|FOR IMMEDIATE RELEASE||NHTSA 12-00|
|Monday, April 3, 2000||Contact: NHTSA, Rae Tyson, (202) 366-9550|
U.S. Transportation Secretary Rodney E. Slater today announced that traffic fatality rates hit an all-time low in 1999. It is the third successive year of historic improvement in the highway death rate.
"This continued reduction in traffic fatalities is encouraging news," Secretary Slater said. "Safety is President Clinton's and Vice President Gore's highest transportation priority, and these statistics show that our commitment to safety is paying huge dividends."
The fatality rate per 100 million vehicle miles traveled (VMT) was 1.5 in 1999, down from 1.6 in 1998 and dramatically lower than the 5.5 rate in 1966. The total number of people killed was down slightly from 41,471 in 1998 to 41,345 in 1999.
The number of alcohol-related fatalities, 15,794, also dropped slightly in 1999 from 15,934 deaths in 1998, according to preliminary estimates from the U.S. Department of Transportation's National Highway Traffic Safety Administration (NHTSA).
According to NHTSA's preliminary 1999 Fatality Analysis Reporting System (FARS) assessment, the number of pedestrians killed dropped 10 percent from 5,220 in 1998 to 4,695 in 1999. The number of deaths among children under five who were passenger vehicle occupants dropped slightly from 566 in 1998 to 543 in 1999. The number of people injured increased slightly from 3.19 million to 3.2 million.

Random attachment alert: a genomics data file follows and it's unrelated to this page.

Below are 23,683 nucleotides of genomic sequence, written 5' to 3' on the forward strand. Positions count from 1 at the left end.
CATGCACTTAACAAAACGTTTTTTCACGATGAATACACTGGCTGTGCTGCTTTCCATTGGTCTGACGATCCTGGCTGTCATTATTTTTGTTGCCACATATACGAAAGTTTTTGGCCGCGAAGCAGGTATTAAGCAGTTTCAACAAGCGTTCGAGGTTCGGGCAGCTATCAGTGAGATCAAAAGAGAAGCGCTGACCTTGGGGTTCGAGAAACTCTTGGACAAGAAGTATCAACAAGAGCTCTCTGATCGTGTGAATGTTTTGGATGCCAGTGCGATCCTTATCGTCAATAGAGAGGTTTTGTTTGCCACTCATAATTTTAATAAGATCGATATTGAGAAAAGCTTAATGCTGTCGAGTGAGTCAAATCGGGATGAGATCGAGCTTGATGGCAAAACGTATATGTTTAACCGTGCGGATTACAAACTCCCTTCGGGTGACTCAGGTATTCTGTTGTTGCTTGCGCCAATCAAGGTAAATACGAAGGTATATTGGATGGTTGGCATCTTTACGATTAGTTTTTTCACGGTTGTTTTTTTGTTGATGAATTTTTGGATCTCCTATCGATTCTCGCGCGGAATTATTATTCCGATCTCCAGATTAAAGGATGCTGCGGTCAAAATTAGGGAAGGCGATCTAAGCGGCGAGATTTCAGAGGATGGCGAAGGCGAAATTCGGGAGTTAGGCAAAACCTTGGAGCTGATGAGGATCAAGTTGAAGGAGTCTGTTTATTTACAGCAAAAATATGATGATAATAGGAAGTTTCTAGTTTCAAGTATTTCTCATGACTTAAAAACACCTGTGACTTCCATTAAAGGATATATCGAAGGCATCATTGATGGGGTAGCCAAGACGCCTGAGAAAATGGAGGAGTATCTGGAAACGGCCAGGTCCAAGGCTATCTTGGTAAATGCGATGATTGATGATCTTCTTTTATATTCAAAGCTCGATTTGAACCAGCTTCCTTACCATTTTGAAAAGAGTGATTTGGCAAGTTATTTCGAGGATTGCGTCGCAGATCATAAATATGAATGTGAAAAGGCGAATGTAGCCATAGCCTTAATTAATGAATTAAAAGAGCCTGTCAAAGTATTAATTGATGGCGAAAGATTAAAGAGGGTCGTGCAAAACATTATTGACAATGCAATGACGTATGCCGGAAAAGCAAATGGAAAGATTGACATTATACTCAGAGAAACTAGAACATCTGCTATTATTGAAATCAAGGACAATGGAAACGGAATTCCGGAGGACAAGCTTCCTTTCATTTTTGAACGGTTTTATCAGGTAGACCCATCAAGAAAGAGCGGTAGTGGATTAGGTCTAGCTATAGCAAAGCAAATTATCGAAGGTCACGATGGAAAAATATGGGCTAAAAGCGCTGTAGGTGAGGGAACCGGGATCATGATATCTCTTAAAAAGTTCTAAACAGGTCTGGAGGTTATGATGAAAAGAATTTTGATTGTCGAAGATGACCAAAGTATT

"We've been saying it for years and it's still true: buckling up saves lives," said Acting NHTSA Administrator Rosalyn Millman.
The 1999 statistics also reflect the risks vehicle occupants take when they do not wear seat belts: 63 percent of those killed in crashes last year were not wearing seat belts. An unrelated NHTSA survey found that seat belt use dropped slightly in 1999 to 67 percent from 70 percent in 1998. This decline is not statistically significant each of the two survey results are accurate within plus or minus 3 percent at a 95 percent confidence level and may be attributable to a change in the survey methodology rather than a real decline in seat belt usage. The department is concerned that seat belt usage has not increased, and it will be reexamining seat belt usage improvement strategies.
The FARS analysis also shows that:
-- Motorcycle crashes killed 2,537 in 1999 compared to 2,284 in 1998.
-- Fatalities in crashes involving large truck crashes dropped from 5,374 in 1998 to 5,203 in 1999.
-- Speeding-related traffic deaths rose from 12,477 in 1998 to 12,672 in 1999.
NHTSA annually collects crash statistics from 50 states and the District of Columbia to produce the annual report on traffic fatality trends. The final 1999 report, pending completion of data collection and quality control verification, will be available in July. Summaries of the preliminary report are available from the NHTSA Office of Public and Consumer Affairs at (202) 366-9550 and on the Internet at: www.nhtsa.dot.gov.
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